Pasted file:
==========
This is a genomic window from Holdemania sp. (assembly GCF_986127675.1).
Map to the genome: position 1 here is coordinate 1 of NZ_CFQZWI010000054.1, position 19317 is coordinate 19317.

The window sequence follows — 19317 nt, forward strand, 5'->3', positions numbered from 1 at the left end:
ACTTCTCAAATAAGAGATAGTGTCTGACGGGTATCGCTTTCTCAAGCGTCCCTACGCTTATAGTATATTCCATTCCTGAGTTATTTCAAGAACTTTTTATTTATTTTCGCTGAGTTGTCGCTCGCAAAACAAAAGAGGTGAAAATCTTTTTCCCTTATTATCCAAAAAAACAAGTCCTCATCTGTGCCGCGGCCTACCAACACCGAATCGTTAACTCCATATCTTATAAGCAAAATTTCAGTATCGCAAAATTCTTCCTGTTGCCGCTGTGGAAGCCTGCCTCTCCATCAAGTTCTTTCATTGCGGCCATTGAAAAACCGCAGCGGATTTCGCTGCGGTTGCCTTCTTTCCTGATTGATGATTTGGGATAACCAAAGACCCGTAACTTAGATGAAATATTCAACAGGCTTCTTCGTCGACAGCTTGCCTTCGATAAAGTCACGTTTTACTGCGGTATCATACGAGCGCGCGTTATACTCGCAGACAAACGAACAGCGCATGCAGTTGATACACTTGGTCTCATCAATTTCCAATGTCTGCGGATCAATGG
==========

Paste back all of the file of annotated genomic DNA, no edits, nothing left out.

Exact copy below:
This is a genomic window from Holdemania sp. (assembly GCF_986127675.1).
Map to the genome: position 1 here is coordinate 1 of NZ_CFQZWI010000054.1, position 19317 is coordinate 19317.

The window sequence follows — 19317 nt, forward strand, 5'->3', positions numbered from 1 at the left end:
ACTTCTCAAATAAGAGATAGTGTCTGACGGGTATCGCTTTCTCAAGCGTCCCTACGCTTATAGTATATTCCATTCCTGAGTTATTTCAAGAACTTTTTATTTATTTTCGCTGAGTTGTCGCTCGCAAAACAAAAGAGGTGAAAATCTTTTTCCCTTATTATCCAAAAAAACAAGTCCTCATCTGTGCCGCGGCCTACCAACACCGAATCGTTAACTCCATATCTTATAAGCAAAATTTCAGTATCGCAAAATTCTTCCTGTTGCCGCTGTGGAAGCCTGCCTCTCCATCAAGTTCTTTCATTGCGGCCATTGAAAAACCGCAGCGGATTTCGCTGCGGTTGCCTTCTTTCCTGATTGATGATTTGGGATAACCAAAGACCCGTAACTTAGATGAAATATTCAACAGGCTTCTTCGTCGACAGCTTGCCTTCGATAAAGTCACGTTTTACTGCGGTATCATACGAGCGCGCGTTATACTCGCAGACAAACGAACAGCGCATGCAGTTGATACACTTGGTCTCATCAATTTCCAATGTCTGCGGATCAATGG